AUG 07th 2015

Thank Frankel It's Friday: Mark Donohue at Talladega ‑ 40‑years on

For any driver, the scariest corners are those that can be taken flat out, but only if everything is right. Any deviation from the only line that will permit this approach will spell trouble, and not of the mildly inconvenient variety.

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Almost the entire lap of the Talladega Superspeedway is spent on this tightrope of fear and exhilaration. I drove it years ago to help Saab break some records and the 900 Turbo I was in would approach the huge, banked curves at better than 150mph. At that speed you couldn’t just stay in your lane, you had to pick a line down and back up the banking if you were to have any chance of your right foot not twitching. Sometimes my nerve held, sometimes it did not. And when it rained that night, someone else rolled the car into ball.

Ever since that day, I have pondered the enormity of what Mark Donohue achieved here 40 years ago this very day, on August 7th, 1975. For it was here that he strapped himself into an obsolete Porsche racing car and tried to lap the track faster than anyone had lapped any track, anywhere in the world.

That car was the Porsche 917/30, for many years the world’s most powerful racing car and even today a strong claimant to be among the most powerful that ever raced: F1 cars of the ‘turbo era’ had more power for sure, but only in qualifying trim.

The 917/30 you may remember was the ultimate development of the 917 sports car, but adapted for Can-Am racing in North America 1973 Can-Am season. Its 5.4-litre air-cooled flat-12 engine was turbocharged to develop 1100bhp, though some say 1190bhp was seen at times. Mark Donohue was its pedaller, arguably the most intelligent racer of his era. A deep thinker, he was a gifted engineer, a possibly unrivalled developer of race cars and an incredible driver, as his Indy 500 win and three TransAm championships bear witness.

Porsche 917 Mark Donohue

With the 917/30 he achieved a new level of dominance, not just winning the 1973 Can-Am championship, but with twice as many points as anyone else. And then disillusioned with racing and after coming a little too close to meeting his maker on a few too many occasions, he retired. At the same time the oil crisis hit and killed Can-Am and the 917/30 with it. The chances of car and driver ever being reunited were zero.

Or so everyone thought.

But Donohue was not the first racing driver to find himself unsuited to retirement and the offer to do F1 with his old chum Roger Penske at the end of 1974 and then do a full season in 1975 proved too much: once more Mark reached for his helmet.

‘With time running out Donohue took to the track, unhappy with the way it was moving around above 230mph. But, instead of running and hiding as would any normal person, Mark plugged on.’

But what sparked the exhumation of the 917/30 was another driver, none other than AJ Foyt. In 1974 Foyt had lapped Talladega at over 217mph in his Coyote-Ford Indycar establishing a new world record for a closed circuit. Because it was so fast and because it was Foyt at the wheel, the record gained global recognition. And it would do the same for whoever broke it.

So Donohue, Penske and Porsche went to work on a six month programme that would result in intercoolers being added to the 917/30 engine, ostensibly to help keep it cool during flat out laps of Talladega but with the rather handy side effect of bumping power up to a scarcely conceivable 1500bhp. Testing began in July, the car now painted in the red and white livery of its CAM2 Motor Oil sponsor. By the end of the month Donohue was lapping consistently faster than Foyt, just trimming the aerodynamic balance of the car, so by the time the real run came around, it should have been a formality.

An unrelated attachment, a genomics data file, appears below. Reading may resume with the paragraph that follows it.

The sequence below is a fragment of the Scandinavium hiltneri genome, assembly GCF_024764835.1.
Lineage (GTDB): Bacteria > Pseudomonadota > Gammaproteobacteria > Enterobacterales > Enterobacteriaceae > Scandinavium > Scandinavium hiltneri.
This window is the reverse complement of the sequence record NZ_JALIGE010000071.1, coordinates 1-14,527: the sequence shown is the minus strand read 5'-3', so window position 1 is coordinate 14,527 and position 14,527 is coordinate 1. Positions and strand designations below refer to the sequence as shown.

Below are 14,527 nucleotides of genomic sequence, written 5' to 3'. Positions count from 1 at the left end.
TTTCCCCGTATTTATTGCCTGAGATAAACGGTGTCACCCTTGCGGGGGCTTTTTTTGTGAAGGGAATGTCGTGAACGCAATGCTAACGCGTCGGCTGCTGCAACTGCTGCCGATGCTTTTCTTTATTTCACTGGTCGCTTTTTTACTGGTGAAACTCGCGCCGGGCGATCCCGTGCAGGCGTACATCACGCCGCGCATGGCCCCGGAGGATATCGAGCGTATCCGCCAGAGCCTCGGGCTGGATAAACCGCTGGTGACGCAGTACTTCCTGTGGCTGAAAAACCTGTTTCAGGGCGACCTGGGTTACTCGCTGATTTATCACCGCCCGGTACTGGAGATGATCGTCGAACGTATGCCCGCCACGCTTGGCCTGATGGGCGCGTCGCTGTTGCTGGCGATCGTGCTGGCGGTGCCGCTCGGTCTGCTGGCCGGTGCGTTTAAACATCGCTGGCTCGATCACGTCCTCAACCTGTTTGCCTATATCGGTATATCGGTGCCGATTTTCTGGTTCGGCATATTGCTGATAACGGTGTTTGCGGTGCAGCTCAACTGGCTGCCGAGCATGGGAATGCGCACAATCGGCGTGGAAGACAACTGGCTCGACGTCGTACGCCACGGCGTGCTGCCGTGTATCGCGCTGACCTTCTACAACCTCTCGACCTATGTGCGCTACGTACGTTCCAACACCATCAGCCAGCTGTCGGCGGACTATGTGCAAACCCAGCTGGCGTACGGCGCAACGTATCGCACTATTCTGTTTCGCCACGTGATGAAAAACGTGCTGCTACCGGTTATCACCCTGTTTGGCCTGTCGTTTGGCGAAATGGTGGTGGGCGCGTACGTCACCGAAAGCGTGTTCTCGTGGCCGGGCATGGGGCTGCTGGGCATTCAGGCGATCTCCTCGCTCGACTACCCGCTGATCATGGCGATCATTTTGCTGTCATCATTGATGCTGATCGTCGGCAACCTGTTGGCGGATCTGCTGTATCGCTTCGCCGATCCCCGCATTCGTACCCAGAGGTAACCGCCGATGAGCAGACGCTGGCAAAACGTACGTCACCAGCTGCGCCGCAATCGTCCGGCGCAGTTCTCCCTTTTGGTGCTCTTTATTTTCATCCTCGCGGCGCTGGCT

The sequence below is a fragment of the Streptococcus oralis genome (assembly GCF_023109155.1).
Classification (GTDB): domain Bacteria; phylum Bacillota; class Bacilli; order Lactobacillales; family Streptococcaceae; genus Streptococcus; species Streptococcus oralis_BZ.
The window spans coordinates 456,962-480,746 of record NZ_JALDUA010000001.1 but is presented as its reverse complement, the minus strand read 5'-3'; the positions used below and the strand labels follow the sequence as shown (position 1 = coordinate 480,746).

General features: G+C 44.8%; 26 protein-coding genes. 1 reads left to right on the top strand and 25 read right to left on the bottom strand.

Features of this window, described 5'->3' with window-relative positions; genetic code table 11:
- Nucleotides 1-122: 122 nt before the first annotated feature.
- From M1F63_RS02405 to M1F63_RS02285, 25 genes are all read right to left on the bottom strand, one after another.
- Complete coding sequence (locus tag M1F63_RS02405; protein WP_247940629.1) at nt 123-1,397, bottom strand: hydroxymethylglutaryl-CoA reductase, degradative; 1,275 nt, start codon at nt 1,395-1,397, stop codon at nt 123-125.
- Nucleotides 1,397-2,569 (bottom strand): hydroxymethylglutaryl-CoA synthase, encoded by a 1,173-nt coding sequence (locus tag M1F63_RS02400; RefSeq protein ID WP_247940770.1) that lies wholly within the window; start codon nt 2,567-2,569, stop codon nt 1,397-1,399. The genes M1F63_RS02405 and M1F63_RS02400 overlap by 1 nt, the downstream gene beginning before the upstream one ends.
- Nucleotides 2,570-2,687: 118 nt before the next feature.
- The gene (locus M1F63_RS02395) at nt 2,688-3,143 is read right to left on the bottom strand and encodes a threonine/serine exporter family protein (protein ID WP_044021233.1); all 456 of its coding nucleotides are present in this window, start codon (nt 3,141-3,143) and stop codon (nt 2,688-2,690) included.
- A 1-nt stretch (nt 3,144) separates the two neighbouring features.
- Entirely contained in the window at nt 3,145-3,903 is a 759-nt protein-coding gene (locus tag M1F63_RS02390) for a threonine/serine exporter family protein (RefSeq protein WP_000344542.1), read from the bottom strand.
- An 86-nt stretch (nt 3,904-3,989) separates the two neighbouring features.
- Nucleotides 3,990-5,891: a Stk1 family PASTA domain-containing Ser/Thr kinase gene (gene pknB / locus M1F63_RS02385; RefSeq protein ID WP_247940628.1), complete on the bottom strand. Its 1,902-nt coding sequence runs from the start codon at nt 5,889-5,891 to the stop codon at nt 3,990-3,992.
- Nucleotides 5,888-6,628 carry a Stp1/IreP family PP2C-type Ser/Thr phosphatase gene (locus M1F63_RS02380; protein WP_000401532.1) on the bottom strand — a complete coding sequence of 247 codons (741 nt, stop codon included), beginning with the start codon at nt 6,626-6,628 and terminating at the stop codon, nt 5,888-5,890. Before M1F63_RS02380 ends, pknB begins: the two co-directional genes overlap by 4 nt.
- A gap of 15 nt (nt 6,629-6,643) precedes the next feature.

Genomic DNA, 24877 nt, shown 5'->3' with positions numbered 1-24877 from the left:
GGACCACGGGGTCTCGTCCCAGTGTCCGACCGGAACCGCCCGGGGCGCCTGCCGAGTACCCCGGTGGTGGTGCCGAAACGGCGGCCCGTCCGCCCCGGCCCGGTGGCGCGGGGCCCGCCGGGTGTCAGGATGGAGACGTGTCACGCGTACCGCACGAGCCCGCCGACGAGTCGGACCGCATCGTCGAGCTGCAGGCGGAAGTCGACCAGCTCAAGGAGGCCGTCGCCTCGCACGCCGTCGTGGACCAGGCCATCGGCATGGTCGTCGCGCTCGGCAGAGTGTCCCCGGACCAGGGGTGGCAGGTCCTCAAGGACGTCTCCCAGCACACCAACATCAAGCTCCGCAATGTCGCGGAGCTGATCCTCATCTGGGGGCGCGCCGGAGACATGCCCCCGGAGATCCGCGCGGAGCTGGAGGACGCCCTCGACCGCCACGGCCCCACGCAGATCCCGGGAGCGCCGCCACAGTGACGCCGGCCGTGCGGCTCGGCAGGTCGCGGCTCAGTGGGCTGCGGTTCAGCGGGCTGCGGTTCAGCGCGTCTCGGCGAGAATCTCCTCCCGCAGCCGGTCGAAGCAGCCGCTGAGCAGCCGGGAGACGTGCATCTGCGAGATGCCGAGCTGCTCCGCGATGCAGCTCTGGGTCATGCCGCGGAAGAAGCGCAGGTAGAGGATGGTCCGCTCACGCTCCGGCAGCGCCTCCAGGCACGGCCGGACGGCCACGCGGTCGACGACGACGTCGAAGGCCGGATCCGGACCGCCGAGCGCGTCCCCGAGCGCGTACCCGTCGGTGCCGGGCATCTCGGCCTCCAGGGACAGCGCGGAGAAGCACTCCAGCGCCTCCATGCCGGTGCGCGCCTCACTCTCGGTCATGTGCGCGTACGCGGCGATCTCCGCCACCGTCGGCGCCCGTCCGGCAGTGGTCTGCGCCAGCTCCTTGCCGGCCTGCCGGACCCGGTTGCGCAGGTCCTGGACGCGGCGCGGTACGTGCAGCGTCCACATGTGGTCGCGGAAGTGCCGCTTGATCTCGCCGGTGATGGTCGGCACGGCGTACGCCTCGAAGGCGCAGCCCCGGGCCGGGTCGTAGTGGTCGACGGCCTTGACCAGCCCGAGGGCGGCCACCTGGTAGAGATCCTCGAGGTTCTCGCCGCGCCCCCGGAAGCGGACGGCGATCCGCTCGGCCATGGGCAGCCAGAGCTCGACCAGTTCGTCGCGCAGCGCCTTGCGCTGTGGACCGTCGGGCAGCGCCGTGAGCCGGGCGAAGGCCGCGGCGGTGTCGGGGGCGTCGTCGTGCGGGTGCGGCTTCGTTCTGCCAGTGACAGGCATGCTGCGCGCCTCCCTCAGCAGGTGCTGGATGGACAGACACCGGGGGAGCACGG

Mark Donohue 07081503

Some have said that Donohue’s was a brooding presence that day, as if he were really feeling the pressure. The track was dry but clouds were gathering and humidity rising all the time. Soon it would rain. With time running out Donohue took to the track, unhappy with the way it was moving around above 230mph. But, instead of running and hiding as would any normal person, Mark plugged on. At the end of one run instead of taking a lap to cool down, he came off the banking at 220mph and straight away came to a stop in the pits, the combined heat from the red hot engine and brakes setting the back of the car on fire.

But no significant damage was done and with raindrops starting to fall on his visor, Mark knew he had just one shot remaining. Foot down, fingers clenched and tail squirming, for three laps Mark Donohue put it all on the line, eventually slithering around the Talladega Superspeedway at a 221.12mph average to claim his record.

Ten days later Mark Donohue climbed into his March 751 to qualify for the Austrian Grand Prix. Tyre failure pitched him off the track at considerable speed and while there was initial concern for Mark who’d been hit on the head by a catch-fencing pole, he appeared uninjured and was talking normally. Soon though he started to complain of a headache and visual disturbances. He was rushed to hospital in Graz and operated upon to relieve pressure from an inter-cranial bleed, but to no avail: two days later Mark Donohue was dead.

Of course his record didn’t last forever and today many have gone faster, but all elsewhere, on bowls far more suited to the business of going fast than Talladega. Which is why to this day the fastest lap ever completed of the Talladega Superspeedway belongs to Mark Donohue and the incomparable Porsche 917/30.

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